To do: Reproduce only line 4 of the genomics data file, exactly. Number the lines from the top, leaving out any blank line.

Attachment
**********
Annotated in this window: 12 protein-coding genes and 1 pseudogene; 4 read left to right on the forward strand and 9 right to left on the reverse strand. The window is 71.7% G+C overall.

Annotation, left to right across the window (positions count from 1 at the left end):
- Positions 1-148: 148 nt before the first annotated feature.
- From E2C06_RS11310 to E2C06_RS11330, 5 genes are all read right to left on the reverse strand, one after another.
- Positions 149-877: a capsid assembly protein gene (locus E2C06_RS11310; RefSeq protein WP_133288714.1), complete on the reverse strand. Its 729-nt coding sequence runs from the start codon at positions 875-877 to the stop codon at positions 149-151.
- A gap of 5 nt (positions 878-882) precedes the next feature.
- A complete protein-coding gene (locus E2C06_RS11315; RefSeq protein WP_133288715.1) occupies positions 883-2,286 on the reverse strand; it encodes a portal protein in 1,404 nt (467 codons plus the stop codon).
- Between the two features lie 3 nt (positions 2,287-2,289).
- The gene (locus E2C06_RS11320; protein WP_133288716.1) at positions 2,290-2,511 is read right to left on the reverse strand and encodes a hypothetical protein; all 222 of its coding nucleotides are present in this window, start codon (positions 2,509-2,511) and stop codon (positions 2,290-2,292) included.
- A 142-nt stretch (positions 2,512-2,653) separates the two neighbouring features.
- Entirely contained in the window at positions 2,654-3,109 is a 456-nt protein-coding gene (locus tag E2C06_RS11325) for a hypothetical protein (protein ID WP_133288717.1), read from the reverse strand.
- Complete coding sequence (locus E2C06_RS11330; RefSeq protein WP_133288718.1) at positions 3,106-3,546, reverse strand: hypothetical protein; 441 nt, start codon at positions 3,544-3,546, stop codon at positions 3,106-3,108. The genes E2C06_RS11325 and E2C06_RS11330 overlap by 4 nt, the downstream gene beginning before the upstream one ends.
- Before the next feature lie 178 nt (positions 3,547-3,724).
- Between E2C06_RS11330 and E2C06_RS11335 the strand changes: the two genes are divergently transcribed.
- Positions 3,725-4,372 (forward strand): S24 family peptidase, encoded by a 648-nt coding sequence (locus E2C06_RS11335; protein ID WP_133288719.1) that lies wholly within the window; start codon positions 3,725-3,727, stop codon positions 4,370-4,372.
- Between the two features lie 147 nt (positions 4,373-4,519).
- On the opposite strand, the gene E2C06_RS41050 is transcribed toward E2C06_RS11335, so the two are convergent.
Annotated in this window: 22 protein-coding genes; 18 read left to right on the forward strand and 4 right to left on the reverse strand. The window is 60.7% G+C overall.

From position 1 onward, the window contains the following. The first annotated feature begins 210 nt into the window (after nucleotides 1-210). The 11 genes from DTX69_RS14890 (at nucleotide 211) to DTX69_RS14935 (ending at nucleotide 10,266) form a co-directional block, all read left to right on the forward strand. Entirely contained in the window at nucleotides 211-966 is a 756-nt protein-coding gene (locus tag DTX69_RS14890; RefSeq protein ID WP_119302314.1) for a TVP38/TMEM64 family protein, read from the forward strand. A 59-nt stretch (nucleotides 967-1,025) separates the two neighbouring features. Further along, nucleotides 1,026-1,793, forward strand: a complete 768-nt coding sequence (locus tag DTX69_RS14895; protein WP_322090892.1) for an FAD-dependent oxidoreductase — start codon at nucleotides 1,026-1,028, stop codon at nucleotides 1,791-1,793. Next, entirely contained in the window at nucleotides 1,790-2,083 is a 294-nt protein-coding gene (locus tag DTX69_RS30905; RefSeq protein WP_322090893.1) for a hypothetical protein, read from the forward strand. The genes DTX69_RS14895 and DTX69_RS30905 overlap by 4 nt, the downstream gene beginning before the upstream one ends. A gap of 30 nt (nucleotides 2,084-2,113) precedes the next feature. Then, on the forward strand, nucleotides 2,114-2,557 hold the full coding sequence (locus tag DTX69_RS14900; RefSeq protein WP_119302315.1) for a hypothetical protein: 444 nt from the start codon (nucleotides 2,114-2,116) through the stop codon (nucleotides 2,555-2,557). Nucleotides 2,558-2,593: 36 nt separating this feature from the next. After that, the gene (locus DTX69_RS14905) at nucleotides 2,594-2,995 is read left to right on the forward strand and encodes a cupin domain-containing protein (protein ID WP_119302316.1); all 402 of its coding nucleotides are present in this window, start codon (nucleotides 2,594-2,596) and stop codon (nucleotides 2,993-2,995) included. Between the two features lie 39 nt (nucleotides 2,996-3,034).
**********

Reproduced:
- From E2C06_RS11310 to E2C06_RS11330, 5 genes are all read right to left on the reverse strand, one after another.